Just a couple of years ago, in-house 3D printing sounded like an abstract concept for the average user. The technology was merely limited to prototypes and performed by design engineers. But what was yesterday, considered to be a luxury has today, become something affordable.
However, just because you can finally buy 3D printers it doesn’t mean that it’s as simple as checking out a retailer and choosing a random device. When I started my research on this, I stumbled across numerous technical details and abbreviations I couldn’t understand. As I was trying to find suitable 3D printers, I kept bumping into acronyms like FDM, SLS or SLA, which weren’t telling me anything. That’s when I realized just how complex the 3D printing world is, and it hasn’t even reached its full potential yet!
If you’ve visited my website because you are as confused as I was in the beginning, you’re in the right place. I’ve added this buying guide so that you can have all the information you need on the same website, thus avoiding the stressful job of having to find a 3D printer on your own without any indications.
Before choosing a 3D printer, you have to ask yourself what you want to do with it. You might be tempted to answer: “Well, there is only one thing I can do with a 3D printer!”, but there is a catch, since the buyers actually fall into two main categories: the tinkerers and the designers.
You see, while many are keen on the idea of 3D printing because it allows them to materialize their imagination, others are drawn to the DIY aspect of the printers because they can start one from scratch and even contribute to the design, making changes to it along the way. The DIY printers are also a cheaper alternative as opposed to the pre-assembled ones. This is because plenty of them are open source, so you can pick materials from various suppliers.
Designers are less tech-savvy. They don’t care that much about hardware and mechanics, but rather about the functionality of 3D printing. If a kitchen tool gets broken, they will design a replacement and print it out. If they lose the knight from their favorite chess set, they will print a replica of the remaining piece. If their office looks boring, they will design and print a cool ornament, to make it more vivid. The possibilities are endless!
There is a constant need in our lives – the need for speed! In 3D printing, there are usually two types of speed: the print speed and the travel speed. The print speed determines the velocity of the tool head when plastic is being added, while the travel speed determines the velocity of the tool head moving from one printing area to another.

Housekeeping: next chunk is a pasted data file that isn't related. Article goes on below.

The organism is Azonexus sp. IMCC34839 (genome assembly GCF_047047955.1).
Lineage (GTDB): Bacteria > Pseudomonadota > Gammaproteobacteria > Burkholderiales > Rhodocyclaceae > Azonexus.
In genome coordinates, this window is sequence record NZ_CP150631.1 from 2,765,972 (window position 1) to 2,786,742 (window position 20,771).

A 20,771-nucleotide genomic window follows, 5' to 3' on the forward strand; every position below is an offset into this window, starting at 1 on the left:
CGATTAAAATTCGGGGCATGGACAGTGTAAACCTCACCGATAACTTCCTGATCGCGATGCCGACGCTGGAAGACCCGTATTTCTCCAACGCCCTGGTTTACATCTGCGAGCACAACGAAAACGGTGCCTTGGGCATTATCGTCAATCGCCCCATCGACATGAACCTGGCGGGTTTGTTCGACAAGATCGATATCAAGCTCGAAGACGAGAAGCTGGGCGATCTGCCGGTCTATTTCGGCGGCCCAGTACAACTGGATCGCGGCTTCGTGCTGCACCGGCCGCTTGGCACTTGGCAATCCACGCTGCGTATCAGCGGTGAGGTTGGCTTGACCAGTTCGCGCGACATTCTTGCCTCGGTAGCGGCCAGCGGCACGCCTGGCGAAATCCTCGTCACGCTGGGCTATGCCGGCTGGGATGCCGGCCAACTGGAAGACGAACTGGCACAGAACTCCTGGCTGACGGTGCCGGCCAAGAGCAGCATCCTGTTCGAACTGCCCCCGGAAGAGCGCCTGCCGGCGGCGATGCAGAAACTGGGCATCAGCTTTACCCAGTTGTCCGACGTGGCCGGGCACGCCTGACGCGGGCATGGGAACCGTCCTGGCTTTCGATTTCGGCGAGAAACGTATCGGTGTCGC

In order to save time, 3D printers are able to achieve insane speeds due to the acceleration feature, at the same time keeping the quality of the end-product intact. For instance, the Replicator Firmwares 5.5 and later for the MakerBot Replicator 2 Desktop 3D Printer come with this acceleration option, which doubles the print speed of 40 mm/s when turned on.
Choosing the right materials for 3D printing can be a daunting task, but I am here to serve and help you with that.
There are quite a few options available, each with its own qualities and assets.
Here is a breakdown of the most popular ones:
- ABS (Acrylonitrile butadiene styrene) A thermoplastic used frequently in 3D printing. It molds when heated, since it turns into a soft texture and it hardens when it’s cooling off. To get an idea of the feel of the plastic, think Lego.
- PLA (Polylactic Acid) See ABS, with the main difference between the two being that PLA’s decreased tendency to warp, unlike ABS. This means that it doesn’t necessarily need a heated print bed.
- Nylon This plastic’s special ingredient is powder. While it’s naturally white, it can be colored according to your tastes. Nylon is both flexible and durable, being more malleable than ABS, allowing you to bend it to create chain links for instance.
- Stainless Steel Needless to say, it’s a strong and sturdy material, using around 6 layers per 1 mm.
- Transparent Resin for smoothness and delicacy, this is the material you want. It has a rich texture, but you have to be careful when exposing it to UV light because it causes discoloration. To prevent this from happening, paint the models with varnish.
3D printing mostly uses two technologies: SLS (Selective Laser Sintering) and FDM (Fused Deposition Modeling). SLS employs a powerful laser which joins small particles of different materials into a 3D mass. The process involves scanning the cross section and applying the layers from top to bottom until completion.
FDM uses a plastic filament working as a material supplier for a nozzle responsible for melting said materials when heated. FDM provides durable materials and has the highest accuracy when building parts, while the SLS technology uses a high speed prototyping machine. As for the materials, FDM goes for the thermoplastics, while SLS builds prototypes in nylon.
3D printing is a revolutionary technology, offering tons of advantages across the complete process of creation, from the early stages of the concept design until the manufacturing of the end-product. Buying the right 3D printer for your needs can be quite a challenge, but I hope the information I’ve provided on this page will save you headaches and will answer your questions.